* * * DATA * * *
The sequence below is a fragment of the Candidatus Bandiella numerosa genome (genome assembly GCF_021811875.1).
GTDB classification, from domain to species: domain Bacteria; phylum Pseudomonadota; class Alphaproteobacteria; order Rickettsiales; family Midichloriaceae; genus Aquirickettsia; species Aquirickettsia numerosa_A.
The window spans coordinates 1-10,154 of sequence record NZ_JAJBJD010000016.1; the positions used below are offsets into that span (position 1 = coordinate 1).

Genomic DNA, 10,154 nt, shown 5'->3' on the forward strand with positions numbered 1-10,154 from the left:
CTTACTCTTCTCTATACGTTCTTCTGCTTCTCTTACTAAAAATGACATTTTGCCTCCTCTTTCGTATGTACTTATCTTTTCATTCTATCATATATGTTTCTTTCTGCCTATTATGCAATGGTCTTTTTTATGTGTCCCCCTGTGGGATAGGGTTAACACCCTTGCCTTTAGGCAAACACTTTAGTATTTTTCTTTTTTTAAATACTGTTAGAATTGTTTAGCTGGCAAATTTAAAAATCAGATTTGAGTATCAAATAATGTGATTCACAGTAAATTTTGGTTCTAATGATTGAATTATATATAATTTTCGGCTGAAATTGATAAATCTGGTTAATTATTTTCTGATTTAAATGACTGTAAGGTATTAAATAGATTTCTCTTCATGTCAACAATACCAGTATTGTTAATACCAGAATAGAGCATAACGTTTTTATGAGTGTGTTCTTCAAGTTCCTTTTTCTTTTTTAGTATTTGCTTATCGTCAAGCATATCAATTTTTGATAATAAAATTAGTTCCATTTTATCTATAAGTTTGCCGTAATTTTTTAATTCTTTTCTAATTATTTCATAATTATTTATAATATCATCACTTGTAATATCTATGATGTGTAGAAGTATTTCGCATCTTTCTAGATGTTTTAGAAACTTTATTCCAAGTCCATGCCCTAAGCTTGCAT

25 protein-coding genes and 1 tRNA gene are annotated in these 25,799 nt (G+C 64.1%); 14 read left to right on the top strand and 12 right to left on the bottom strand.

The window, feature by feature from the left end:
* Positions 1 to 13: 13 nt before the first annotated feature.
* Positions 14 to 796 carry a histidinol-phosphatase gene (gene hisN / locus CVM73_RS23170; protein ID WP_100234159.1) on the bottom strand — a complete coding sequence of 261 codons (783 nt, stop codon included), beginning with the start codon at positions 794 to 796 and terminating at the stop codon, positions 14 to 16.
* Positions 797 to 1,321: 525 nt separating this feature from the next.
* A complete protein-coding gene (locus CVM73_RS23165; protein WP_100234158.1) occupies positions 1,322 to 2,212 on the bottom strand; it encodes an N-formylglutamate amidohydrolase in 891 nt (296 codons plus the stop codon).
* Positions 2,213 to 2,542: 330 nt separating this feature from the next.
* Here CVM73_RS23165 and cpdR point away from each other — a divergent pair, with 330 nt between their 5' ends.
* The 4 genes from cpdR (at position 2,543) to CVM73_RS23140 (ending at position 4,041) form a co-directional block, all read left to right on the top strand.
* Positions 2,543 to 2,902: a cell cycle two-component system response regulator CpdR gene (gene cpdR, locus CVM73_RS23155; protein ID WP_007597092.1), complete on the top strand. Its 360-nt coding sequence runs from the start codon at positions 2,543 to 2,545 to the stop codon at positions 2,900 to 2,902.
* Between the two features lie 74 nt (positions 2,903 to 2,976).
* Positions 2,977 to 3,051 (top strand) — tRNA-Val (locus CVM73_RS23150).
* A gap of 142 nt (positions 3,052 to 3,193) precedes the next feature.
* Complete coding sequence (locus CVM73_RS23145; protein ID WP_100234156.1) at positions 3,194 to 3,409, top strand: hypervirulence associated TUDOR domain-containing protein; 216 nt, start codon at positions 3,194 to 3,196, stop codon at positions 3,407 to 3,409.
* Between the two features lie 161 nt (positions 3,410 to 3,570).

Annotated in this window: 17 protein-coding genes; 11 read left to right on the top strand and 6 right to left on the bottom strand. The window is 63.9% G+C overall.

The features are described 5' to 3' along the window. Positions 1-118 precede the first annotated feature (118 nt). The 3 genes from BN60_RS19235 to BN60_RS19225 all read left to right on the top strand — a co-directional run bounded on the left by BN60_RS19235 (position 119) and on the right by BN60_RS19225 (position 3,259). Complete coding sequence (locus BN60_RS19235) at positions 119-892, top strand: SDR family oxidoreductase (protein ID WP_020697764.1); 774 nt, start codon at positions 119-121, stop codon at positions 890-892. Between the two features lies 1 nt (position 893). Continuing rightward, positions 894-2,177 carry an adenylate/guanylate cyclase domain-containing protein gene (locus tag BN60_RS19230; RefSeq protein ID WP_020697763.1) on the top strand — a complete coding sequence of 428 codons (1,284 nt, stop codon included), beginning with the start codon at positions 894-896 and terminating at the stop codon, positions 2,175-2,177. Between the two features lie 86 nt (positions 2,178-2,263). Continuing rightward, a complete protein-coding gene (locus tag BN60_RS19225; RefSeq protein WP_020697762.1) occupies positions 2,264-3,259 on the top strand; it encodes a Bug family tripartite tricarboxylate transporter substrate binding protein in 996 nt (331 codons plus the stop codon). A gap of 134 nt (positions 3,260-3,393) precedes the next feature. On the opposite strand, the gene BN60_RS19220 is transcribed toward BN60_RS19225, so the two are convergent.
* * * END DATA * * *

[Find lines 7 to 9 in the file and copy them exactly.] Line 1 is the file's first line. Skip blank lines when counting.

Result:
The window, feature by feature from the left end:
* Positions 1 to 13: 13 nt before the first annotated feature.
* Positions 14 to 796 carry a histidinol-phosphatase gene (gene hisN / locus CVM73_RS23170; protein ID WP_100234159.1) on the bottom strand — a complete coding sequence of 261 codons (783 nt, stop codon included), beginning with the start codon at positions 794 to 796 and terminating at the stop codon, positions 14 to 16.